Sales! Sales! Sales! Everything is on sale. 25%, 50%, 75% OFF. But, how much money is actually being saved? And how much is being spent in vain?
Sometimes shopping reminds me of the town of Chelm.
A stranger came to Chelm and saw a man digging a hole in the ground with a large shovel, then throwing the dirt behind him where there was another hole. The stranger asked another Chelmite what was happening and got the following answer:
“He is closing the hole behind him!”.
The stranger, not understanding the logic, made a funny face and asked:
“Is he really digging one hole and using the earth to cover another hole behind him?”
“Yes, isn’t that wise?”
The stranger then pointed out reality as only he could see it:
“But what is going to happen when he finishes? Then there will still be the new hole he dug.”
The Chelmite answered, with superior Chelm logic:
“Then he will simply make another hole to cover up the one he just dug.”
“And what will happen after he digs this third hole?”
“He will dig a fourth one, and a fifth one and he will keep digging holes, always using the new earth to cover the previous one. That’s how it is around here.”
Amazingly, in the world of fashion we see this same scenario, and it repeats itself over and over… Just substitute the shovel for the word SALE and the word hole for the word FRUSTRATION, and there you have it!
Have you never bought clothing in the wrong size, or in a color that doesn’t reflect your personality, or the wrong fit for your body type, or in the wrong length for your height… just because it was on sale? Or just because it was cheaper than what you really liked?
Everybody (including myself) has shopped this way… and as a result, we ended up with a lot of clothes we barely used at all, and then stuffed them away in the bottom of our drawers and wardrobes.
So, did you really save money with that sale, or did it just enable you to mask your fashion frustration created by all those unused pieces of clothing accumulated at home, only to be replaced with a new batch which will soon join the former at the bottom of the drawer?
Little by little, the shopper loses sight of the goal of adorning himself or herself with pride and instead, shops to simply “get something to cover up the body.” Then, because the shopping experience was so negative, they will attempt it again in order to feel better, over and over.
Also add the cost of a dressmaker that has to make adjustments.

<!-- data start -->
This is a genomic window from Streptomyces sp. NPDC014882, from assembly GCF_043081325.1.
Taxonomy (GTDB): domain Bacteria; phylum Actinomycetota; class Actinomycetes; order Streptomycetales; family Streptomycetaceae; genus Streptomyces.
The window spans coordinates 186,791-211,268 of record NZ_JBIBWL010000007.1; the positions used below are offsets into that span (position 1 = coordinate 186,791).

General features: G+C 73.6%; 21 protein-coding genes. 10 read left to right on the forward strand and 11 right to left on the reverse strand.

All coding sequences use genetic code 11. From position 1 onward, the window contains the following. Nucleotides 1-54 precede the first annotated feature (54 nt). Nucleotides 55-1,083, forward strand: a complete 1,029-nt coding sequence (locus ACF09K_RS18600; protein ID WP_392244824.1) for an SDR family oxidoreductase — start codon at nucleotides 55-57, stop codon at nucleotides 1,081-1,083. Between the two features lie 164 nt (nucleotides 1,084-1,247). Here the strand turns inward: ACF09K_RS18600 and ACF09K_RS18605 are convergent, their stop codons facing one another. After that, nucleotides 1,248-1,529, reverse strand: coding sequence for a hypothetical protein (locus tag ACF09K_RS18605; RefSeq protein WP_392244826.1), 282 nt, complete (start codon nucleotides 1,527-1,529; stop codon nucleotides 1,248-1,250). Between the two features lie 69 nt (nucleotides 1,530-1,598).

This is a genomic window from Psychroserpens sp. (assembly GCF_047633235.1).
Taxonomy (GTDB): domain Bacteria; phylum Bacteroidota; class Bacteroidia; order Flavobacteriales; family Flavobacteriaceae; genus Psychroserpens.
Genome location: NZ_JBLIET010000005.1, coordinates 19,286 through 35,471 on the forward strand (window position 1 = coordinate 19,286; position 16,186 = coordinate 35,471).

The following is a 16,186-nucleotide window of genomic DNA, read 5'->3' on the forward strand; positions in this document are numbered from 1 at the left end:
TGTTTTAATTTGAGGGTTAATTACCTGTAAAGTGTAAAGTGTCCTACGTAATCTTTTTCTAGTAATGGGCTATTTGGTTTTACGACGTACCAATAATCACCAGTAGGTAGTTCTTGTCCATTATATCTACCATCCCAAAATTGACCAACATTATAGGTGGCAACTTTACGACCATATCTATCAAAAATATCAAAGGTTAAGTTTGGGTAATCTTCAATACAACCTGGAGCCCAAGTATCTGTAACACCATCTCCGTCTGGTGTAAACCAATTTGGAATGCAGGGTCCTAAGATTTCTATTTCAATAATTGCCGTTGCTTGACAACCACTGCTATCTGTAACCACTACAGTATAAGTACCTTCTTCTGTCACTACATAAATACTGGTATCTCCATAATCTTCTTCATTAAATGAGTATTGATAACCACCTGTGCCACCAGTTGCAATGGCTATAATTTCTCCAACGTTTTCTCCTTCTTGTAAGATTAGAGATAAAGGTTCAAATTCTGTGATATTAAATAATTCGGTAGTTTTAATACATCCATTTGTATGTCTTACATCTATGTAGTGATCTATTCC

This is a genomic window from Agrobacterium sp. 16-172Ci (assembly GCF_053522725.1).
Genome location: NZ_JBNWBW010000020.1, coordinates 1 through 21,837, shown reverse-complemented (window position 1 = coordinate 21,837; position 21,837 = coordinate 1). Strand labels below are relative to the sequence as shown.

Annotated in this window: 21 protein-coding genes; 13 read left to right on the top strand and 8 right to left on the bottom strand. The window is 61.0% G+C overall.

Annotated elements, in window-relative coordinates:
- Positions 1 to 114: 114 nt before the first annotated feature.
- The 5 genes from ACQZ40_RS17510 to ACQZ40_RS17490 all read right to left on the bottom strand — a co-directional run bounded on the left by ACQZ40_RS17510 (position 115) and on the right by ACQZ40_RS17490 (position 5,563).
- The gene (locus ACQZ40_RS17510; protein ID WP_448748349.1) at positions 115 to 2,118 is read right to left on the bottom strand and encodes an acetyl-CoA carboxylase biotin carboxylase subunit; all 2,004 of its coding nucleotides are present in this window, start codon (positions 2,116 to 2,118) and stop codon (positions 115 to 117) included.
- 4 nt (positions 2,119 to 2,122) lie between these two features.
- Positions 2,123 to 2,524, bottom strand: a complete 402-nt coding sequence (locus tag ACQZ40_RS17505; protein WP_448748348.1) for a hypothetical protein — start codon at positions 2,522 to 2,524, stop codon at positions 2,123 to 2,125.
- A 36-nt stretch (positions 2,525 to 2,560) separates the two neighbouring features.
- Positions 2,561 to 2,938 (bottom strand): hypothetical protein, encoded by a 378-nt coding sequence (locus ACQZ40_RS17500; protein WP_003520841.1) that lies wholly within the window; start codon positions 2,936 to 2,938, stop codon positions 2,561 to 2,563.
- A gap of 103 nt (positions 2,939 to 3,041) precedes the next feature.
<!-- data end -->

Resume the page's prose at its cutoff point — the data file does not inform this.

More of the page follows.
What’s the solution?
1. Shop consciously. Be strong! Resist the temptation!
Yes… funny as it sounds, these are valid fashion statements.
When shopping, there’s one single step that will protect you like a guardian angel: only purchase something you really love.
Isn’t that easy? No love, no shopping. If you really love that garment, you may purchase it. Save money and get much personal satisfaction. Simply put, it’s way more fulfilling to buy a garment every four months that you see yourself using with pride, made in your size and in your favorite color, than every two weeks buying something that will end up at the bottom of your drawer.
2. Keep your body type in mind. Only purchase what fits your body type.
Once you buy “sale” clothes that are wrong for your body type, you already know what will happen, right? Yep, another addition to that ever growing bottom drawer.
Finally, what can you possibly do with your bottom drawer “collection”?
If you have bought garments you don’t actually like and don’t ever use, what about trying to customize them?
By adding a little personal touch, you can actually use them again and also feel happy about it.
Even if you don’t know how to sew, you can still give it a try. Visit a sewing supplies store and see what they have to offer. In fact, some of their customizing items don’t even require sewing skills at all, you simply transfer the item with heat. It’s that easy.Esther Goldberger
About the Author: Fashion Designer and Stylist Esther Goldberger is the creator of DELLASUZA, designing and selling her easy, “five seconds to wear,” colorful and comfortable dresses that have enchanted so many on the streets of Canada and USA. “When I design, I always imagine the woman who will wear the garment, and whether she will find it easy to walk around in. We should enjoy our clothes to the point we forget we’re wearing them." Esther and her supportive husband, Abie, live in beautiful and fashionable Montreal, Canada.The author's opinion does not necessarily reflect the opinion of The Jewish Press.
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